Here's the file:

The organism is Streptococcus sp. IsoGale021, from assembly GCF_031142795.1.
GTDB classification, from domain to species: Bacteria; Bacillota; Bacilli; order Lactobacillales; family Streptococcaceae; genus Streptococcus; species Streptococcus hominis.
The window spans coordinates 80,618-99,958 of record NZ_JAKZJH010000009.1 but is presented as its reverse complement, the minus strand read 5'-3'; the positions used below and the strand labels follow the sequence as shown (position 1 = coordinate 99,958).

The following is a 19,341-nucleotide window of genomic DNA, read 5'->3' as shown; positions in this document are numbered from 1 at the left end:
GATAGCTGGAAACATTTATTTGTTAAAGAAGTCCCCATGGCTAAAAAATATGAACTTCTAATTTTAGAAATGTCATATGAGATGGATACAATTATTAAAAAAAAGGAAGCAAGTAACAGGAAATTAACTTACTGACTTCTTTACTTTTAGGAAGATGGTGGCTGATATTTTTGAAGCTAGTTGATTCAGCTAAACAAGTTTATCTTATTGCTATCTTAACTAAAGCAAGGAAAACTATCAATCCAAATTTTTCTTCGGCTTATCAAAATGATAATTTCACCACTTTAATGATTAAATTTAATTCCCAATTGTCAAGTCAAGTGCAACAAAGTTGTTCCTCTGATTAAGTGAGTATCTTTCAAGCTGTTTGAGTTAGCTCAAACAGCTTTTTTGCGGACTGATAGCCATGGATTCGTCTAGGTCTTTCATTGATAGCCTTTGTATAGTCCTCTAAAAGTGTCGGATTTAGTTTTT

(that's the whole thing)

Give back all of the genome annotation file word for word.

The organism is Streptococcus sp. IsoGale021, from assembly GCF_031142795.1.
GTDB classification, from domain to species: Bacteria; Bacillota; Bacilli; order Lactobacillales; family Streptococcaceae; genus Streptococcus; species Streptococcus hominis.
The window spans coordinates 80,618-99,958 of record NZ_JAKZJH010000009.1 but is presented as its reverse complement, the minus strand read 5'-3'; the positions used below and the strand labels follow the sequence as shown (position 1 = coordinate 99,958).

The following is a 19,341-nucleotide window of genomic DNA, read 5'->3' as shown; positions in this document are numbered from 1 at the left end:
GATAGCTGGAAACATTTATTTGTTAAAGAAGTCCCCATGGCTAAAAAATATGAACTTCTAATTTTAGAAATGTCATATGAGATGGATACAATTATTAAAAAAAAGGAAGCAAGTAACAGGAAATTAACTTACTGACTTCTTTACTTTTAGGAAGATGGTGGCTGATATTTTTGAAGCTAGTTGATTCAGCTAAACAAGTTTATCTTATTGCTATCTTAACTAAAGCAAGGAAAACTATCAATCCAAATTTTTCTTCGGCTTATCAAAATGATAATTTCACCACTTTAATGATTAAATTTAATTCCCAATTGTCAAGTCAAGTGCAACAAAGTTGTTCCTCTGATTAAGTGAGTATCTTTCAAGCTGTTTGAGTTAGCTCAAACAGCTTTTTTGCGGACTGATAGCCATGGATTCGTCTAGGTCTTTCATTGATAGCCTTTGTATAGTCCTCTAAAAGTGTCGGATTTAGTTTTT